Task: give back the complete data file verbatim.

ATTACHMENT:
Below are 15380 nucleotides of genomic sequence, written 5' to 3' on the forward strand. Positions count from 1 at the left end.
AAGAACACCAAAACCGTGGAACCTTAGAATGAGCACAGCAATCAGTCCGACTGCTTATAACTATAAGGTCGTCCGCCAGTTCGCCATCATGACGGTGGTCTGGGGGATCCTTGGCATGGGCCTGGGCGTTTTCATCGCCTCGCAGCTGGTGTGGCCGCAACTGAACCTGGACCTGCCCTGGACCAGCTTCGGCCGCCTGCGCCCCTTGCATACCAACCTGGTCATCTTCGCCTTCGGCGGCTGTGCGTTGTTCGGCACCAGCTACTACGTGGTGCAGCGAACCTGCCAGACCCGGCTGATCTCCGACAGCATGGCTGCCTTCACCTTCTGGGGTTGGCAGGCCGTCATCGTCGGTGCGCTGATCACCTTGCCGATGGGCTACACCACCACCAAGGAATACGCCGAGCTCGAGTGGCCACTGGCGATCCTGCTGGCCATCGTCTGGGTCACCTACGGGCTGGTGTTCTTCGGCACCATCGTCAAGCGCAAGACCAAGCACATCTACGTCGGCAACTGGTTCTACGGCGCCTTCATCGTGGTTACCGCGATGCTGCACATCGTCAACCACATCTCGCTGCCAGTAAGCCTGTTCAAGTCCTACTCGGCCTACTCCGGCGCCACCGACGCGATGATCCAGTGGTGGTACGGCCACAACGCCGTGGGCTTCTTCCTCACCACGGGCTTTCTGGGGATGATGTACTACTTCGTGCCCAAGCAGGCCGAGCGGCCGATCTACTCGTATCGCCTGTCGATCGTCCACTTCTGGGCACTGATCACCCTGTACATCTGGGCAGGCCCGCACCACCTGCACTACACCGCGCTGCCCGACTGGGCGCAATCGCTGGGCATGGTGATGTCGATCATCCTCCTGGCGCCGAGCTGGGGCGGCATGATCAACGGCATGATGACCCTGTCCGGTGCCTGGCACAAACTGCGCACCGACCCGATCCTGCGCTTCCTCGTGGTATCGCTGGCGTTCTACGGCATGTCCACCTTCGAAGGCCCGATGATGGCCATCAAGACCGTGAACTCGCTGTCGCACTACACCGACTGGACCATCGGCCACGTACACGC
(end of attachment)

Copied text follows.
Below are 15380 nucleotides of genomic sequence, written 5' to 3' on the forward strand. Positions count from 1 at the left end.
AAGAACACCAAAACCGTGGAACCTTAGAATGAGCACAGCAATCAGTCCGACTGCTTATAACTATAAGGTCGTCCGCCAGTTCGCCATCATGACGGTGGTCTGGGGGATCCTTGGCATGGGCCTGGGCGTTTTCATCGCCTCGCAGCTGGTGTGGCCGCAACTGAACCTGGACCTGCCCTGGACCAGCTTCGGCCGCCTGCGCCCCTTGCATACCAACCTGGTCATCTTCGCCTTCGGCGGCTGTGCGTTGTTCGGCACCAGCTACTACGTGGTGCAGCGAACCTGCCAGACCCGGCTGATCTCCGACAGCATGGCTGCCTTCACCTTCTGGGGTTGGCAGGCCGTCATCGTCGGTGCGCTGATCACCTTGCCGATGGGCTACACCACCACCAAGGAATACGCCGAGCTCGAGTGGCCACTGGCGATCCTGCTGGCCATCGTCTGGGTCACCTACGGGCTGGTGTTCTTCGGCACCATCGTCAAGCGCAAGACCAAGCACATCTACGTCGGCAACTGGTTCTACGGCGCCTTCATCGTGGTTACCGCGATGCTGCACATCGTCAACCACATCTCGCTGCCAGTAAGCCTGTTCAAGTCCTACTCGGCCTACTCCGGCGCCACCGACGCGATGATCCAGTGGTGGTACGGCCACAACGCCGTGGGCTTCTTCCTCACCACGGGCTTTCTGGGGATGATGTACTACTTCGTGCCCAAGCAGGCCGAGCGGCCGATCTACTCGTATCGCCTGTCGATCGTCCACTTCTGGGCACTGATCACCCTGTACATCTGGGCAGGCCCGCACCACCTGCACTACACCGCGCTGCCCGACTGGGCGCAATCGCTGGGCATGGTGATGTCGATCATCCTCCTGGCGCCGAGCTGGGGCGGCATGATCAACGGCATGATGACCCTGTCCGGTGCCTGGCACAAACTGCGCACCGACCCGATCCTGCGCTTCCTCGTGGTATCGCTGGCGTTCTACGGCATGTCCACCTTCGAAGGCCCGATGATGGCCATCAAGACCGTGAACTCGCTGTCGCACTACACCGACTGGACCATCGGCCACGTACACGC